I am new to this site. I just went through an ordeal with this car. On memorial weekend this year I bought this very model from a dealer that is 30minutes away. Everything was great until the Friday right before Labor Day weekend I got a low oil light indicator came while on way to work. The car just turned 4,300 miles and I checked the dipstick and it was bone dry. I called Acura Roadside and they towed it to the nearest Acura dealer which is different than the one I bought car from. They did their check and couldn’t find the cause of the issue. All they know was the oil is 2 quarts low. They performed oil change and sent me on my way with a charge for $42.95. The service guy said it’s normal for SH-AWD to burn oil. I called Acura Client Relations and they said this is not normal and they will look into it. 3 weeks in the guy seem to have close the ticket. I called numerous times but my district case guy at Acura Clients Relation never call back.

    There was another issue I logged with them. The second issue was the tow truck that Acura roadside sent was some clown during the towing process he did about $1k of damage to my front bumper. His hook dented bumper on way up and he scratched the front bumper on way down as he was unloading it. I spent countless hours with Acura Roadside vendor (Cross Country Motor) and Tow truck company’s insurance and I finally got my front bumper fixed just this past Friday. Today I dropped by the dealer where I bought car from to speak with the GM while my sales guy was there. The whole 45 minutes they denied everything. They said they did checked the oil as part tof their PDI(Pre-Delivery Inspection) but yet they have nothing to show. It was a complete waste of my time.

    What is my recourse now? The car seems to be fine and I check the dipstick every week and the oil level hasn’t move. This is probably my last Acura. Thanks for any advise. .

    • 0 avatar
      Wayne

      So it is since May of last year that I got this Acura TL 2012 SH-AWD 6 speed manual and it has been burning oil at rate of 2.0 to 2.5 qrt about every 5k miles. At first the dealer GM told me to ignore it is part of normal break-in process and said it should never happens again. Another 5k miles later the same thing and then he got his service guys to do oil consumption test for 5k miles. The first 1k miles the oil didn’t move according to dip stick. The next 1k miles it burned a bit over half a quart and they added oil. The next day the manager sent me an email saying according to Acura it’s perfectly fine for car to buy 1 qrt every 1k miles. I have been telling them the oil burn rate isn’t steady. Somewhere between the last 4k miles is when 2.0-2.5 of oil is burned. I have been calling Acura client relations and they kept telling me to go work with dealer. When I told the girl from acura clients relation she believed the dealer and I pressed her that it isn’t normal for a modern car to burn 2.0-2.5 qrt oil every 5k miles she got all rude. It doesn’t appear the Acura client relations people received any sort of basic 101 auto training and I think this dealership I bought the car from is blowing smoke up my ass.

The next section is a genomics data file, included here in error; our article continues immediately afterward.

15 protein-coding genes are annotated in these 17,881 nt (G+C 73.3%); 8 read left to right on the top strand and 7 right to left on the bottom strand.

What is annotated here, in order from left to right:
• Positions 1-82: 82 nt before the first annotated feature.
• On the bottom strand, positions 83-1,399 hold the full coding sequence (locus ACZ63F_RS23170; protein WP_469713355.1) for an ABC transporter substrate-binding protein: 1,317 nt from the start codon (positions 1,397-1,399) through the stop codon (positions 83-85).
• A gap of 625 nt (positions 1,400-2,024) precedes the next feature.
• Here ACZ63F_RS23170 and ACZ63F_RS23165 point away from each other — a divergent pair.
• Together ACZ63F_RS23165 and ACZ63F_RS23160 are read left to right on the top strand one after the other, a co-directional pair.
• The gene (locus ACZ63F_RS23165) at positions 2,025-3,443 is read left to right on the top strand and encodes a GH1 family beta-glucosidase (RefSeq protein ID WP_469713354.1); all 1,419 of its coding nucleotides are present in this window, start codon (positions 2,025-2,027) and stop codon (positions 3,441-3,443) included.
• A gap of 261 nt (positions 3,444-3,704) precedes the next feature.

I have such a bad experience with Acura and their service. What is my recourse since I don’t have a huge pile of dealer receipts to prove my point? Like clock work when the car computer calculated my oil life at 30% I have to add more oil because it’s 2.0-2.5 qrt low. I can’t let it go down to 10% so I can change oil. It isn’t normal that I have to change oil pre-maturely. I also concern my catalyst converters is taking a beating. I don’t know what other headaches I am in the store for later down the road.

  • avatar
    DenverDr

    Drive ~42K/year (Civil engineer in the western states and can’t fly); Recent company purchased cars include G35x, 330ix; Audi Allroad; 2010 535xi (Boxster S for fun and wife’s 335x coupe). After a complete let down by terrible BMW 5 series build quality, I decided to make a switch to my first Honda product especially with the mileage. I bagged Audi after the Allroad fell apart at 71K and now BMW (wife has a short commute so mileage is not an issue and we do like her 3 coupe). I was hesitant to go with the restyled TL-6MT because of the absent cache. In short, I’ve been totally impressed and anyone who thinks that other cars “blow it away” are drinking the BMW or Audi coolaid. In many ways, this car is a nice mix of 3 and 5 series attributes. It is extremely well balanced – doesn’t outright win any single category, but is excellent as a whole package. The 6MT is simply awesome. The interior is super comfortable and I prefer multiple buttons over menu driven idrive. Not sure what the future holds, but the 6MT is a keeper.


Back to TopLeave a Reply

You must be logged in to post a comment.

Subscribe without commenting

Recent Comments

New Car Research

Get a Free Dealer Quote

Staff

  • Contributing Writers

  • Jack Baruth, United States
  • Brendan McAleer, Canada
  • Marcelo De Vasconcellos, Brazil
  • Vojta Dobes, Czech Republic
  • Matthias Gasnier, Australia
  • W. Christian 'Mental' Ward, Abu Dhabi
  • Mark Stevenson, Canada
  • Cameron Aubernon, United States
  • J Emerson, United States